Relation between the Zone system and Histogram

Discussion in 'Digital Darkroom' started by guillaume_gaud_|1, Feb 18, 2010.

  1. Hi all,
    may someone tells me the relation between the zone system and the histogram (Photoshop for example) of a color JPEG 8bits image please ?
    I've come to these correspondences so far :
    Do you agree ? If not, can you tell me the exact relation please. I hope you understand my problematic.
    Many thanx in advance.
    Guillaume, Paris (France). Sorry for my poor english !
  2. Your English is great. I would disagree with your assertion, however. There is a correlation between a histogram and sensitometry, used in the Zone System. But the Zone System has more aspects, because it was meant to envision the tonal range of a scene, then the photographer must adjust exposure and development times to expand or contract the tonal range. A histogram really has nothing to do with the link between exposure and development, IMO.
  3. Guillaume,
    In addition to Michael’s points, you should be aware that not all JPEG RGB values are the same. It depends entirely on the gamma factor of the color space, and can vary dramatically between (e.g.) sRGB and ProPhoto. Your best bet would be to convert the RGB image to Lab space and then examine the L values. In Lab space, the L values are a very close match to the percentage of perceived brightness; L=50 a=0 b=0 would be a neutral middle gray.
  4. Here is what I believe the relation to be. The 8-bit JPG values depend on the gamma encoding used. The two most common gamma encodings are gamma 2.2 and sRGB (linear up to 0.303% reflectance and then gamma 2.4 above that). I do not know which of the two is more common, but you can see that they are very similar except near black.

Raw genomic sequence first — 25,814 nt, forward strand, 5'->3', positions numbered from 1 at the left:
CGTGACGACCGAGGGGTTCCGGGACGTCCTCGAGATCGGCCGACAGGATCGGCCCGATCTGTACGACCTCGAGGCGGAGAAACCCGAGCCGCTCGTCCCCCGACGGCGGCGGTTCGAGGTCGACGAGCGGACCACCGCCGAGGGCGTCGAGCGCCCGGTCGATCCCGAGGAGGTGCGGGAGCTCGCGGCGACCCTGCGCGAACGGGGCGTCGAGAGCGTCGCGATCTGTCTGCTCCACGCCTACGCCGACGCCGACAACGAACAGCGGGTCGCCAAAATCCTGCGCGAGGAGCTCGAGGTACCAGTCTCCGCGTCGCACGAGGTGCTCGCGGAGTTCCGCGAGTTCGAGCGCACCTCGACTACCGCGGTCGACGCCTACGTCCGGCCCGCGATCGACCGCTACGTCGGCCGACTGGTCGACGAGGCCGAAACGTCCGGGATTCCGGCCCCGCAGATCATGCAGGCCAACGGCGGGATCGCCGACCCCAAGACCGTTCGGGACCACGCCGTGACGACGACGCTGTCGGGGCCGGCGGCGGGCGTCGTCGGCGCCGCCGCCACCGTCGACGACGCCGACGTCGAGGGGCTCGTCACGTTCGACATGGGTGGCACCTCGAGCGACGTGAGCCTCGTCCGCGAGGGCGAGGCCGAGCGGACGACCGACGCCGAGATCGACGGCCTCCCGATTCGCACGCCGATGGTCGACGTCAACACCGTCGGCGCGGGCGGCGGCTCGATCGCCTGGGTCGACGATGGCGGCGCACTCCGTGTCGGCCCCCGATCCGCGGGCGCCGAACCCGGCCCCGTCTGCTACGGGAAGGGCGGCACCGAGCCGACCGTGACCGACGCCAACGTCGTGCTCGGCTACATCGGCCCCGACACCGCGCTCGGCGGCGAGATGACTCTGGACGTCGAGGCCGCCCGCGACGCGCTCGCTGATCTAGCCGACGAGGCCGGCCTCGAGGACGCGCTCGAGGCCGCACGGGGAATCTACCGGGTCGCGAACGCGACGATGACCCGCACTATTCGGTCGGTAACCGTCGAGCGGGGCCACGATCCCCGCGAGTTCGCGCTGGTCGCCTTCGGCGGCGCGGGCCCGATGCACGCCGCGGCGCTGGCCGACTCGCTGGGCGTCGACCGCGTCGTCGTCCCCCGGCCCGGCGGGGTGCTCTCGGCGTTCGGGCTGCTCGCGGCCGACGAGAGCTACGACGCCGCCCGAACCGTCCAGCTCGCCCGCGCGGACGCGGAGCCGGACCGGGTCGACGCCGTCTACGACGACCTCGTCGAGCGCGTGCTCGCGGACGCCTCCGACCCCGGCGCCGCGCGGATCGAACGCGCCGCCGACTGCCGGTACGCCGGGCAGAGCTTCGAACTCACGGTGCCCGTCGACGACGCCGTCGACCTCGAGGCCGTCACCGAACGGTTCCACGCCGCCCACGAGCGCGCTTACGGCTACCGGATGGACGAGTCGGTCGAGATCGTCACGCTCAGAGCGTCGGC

Note that nearly all cameras will apply their own nonlinear tone curve to JPEGs in addition to the gamma curve, so to match these numbers you would probably need to use a RAW converter that allows a linear tone curve.
    8-bit gamma 2.2​
    8-bit sRGB​
    Slides Zone System​
    exposure compensation (stops)​






  5. Here is a link to a simple explanation to how the Zone System works.
    It includes digital Photography, which is very much like using it for shooting slides.
    They also have links to other sites you may find of value. As I have a disabled right hand, it makes no sense for me to repeat, what someone else explained better. :-D
  6. Why not define exposure in relation to actual data and where it should fall by the numbers in order to render a pleasing look. The numbers will be represented in a histogram which should only be used as a guide anyway. Don't rely on gray and white targets.
    I remember someone a while back noted for a good exposure to go by the highlights (not spectral) of colors similar to fair complected skin along the bridge of the nose, forehead and cheekbones checking to make sure the green channel RGB reading of this area be around 200 give or take. So this way you can apply this sort of "Expose To The Right" guide post number to prevent over exposure and blown highlights at the same time saturation clipping. Using a white or gray card wouldn't show saturation clipping.
    Since dynamic range is a constantly changing variable causing RGB data to squeeze and stretch up and down the tonal scale to get the scene to fit within 255 RGB levels whether normal, high key or low key with color temp inaccuracies affecting saturation clipping in whites, using the 200 green channel readout would be a better gauge to prevent clipping in both saturation and luminance viewed on a camera's histogram regardless of the color space and rendering engine. And the green channel most often represents the combined luminance averaging on a camera's histogram anyway.
    You could use a peach or beige colored target to gauge expose to the right so the histogram spike representing this color falls in this 200 RGB zone represented on the camera's histogram. Let all the other tones fall where ever they may fit within 255 levels.